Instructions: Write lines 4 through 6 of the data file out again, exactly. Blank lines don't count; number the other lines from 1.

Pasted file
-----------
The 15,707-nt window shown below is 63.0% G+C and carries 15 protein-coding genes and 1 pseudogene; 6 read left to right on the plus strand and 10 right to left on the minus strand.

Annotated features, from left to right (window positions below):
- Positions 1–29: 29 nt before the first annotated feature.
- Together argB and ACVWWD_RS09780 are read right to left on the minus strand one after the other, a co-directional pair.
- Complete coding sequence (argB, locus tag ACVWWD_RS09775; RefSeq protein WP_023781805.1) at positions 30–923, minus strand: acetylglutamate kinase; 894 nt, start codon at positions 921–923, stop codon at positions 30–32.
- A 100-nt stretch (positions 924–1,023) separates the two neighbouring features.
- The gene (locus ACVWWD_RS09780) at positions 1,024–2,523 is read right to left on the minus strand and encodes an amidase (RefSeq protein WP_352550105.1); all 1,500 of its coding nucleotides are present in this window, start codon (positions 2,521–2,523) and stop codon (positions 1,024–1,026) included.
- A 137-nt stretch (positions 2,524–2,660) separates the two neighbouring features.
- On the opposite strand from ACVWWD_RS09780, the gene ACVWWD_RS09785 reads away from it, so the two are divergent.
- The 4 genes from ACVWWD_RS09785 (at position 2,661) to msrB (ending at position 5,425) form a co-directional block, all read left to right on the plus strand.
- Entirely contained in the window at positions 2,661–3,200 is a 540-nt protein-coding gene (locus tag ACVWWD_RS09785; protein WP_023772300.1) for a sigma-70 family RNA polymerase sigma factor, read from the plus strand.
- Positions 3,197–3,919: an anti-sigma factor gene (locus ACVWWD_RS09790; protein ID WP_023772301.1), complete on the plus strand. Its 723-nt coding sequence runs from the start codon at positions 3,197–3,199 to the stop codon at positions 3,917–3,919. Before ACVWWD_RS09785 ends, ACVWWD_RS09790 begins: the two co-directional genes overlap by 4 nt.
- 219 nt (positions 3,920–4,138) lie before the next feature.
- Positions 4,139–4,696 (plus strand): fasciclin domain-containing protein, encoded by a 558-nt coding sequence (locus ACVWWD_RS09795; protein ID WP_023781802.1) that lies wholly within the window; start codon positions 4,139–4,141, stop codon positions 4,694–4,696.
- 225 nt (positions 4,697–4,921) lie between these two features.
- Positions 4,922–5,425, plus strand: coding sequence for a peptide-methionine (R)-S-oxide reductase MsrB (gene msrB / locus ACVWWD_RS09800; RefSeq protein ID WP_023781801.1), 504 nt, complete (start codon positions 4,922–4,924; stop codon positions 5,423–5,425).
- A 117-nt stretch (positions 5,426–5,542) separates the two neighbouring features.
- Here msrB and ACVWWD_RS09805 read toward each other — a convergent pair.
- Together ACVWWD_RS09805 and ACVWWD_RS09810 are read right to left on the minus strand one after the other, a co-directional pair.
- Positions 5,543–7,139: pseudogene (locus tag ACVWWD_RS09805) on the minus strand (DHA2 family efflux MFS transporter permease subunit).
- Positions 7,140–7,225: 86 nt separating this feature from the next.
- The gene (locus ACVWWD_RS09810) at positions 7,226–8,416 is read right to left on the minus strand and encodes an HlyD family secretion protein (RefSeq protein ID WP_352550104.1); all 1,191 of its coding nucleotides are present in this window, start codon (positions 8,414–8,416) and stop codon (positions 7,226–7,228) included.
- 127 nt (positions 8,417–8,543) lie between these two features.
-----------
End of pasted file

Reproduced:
- Together argB and ACVWWD_RS09780 are read right to left on the minus strand one after the other, a co-directional pair.
- Complete coding sequence (argB, locus tag ACVWWD_RS09775; RefSeq protein WP_023781805.1) at positions 30–923, minus strand: acetylglutamate kinase; 894 nt, start codon at positions 921–923, stop codon at positions 30–32.
- A 100-nt stretch (positions 924–1,023) separates the two neighbouring features.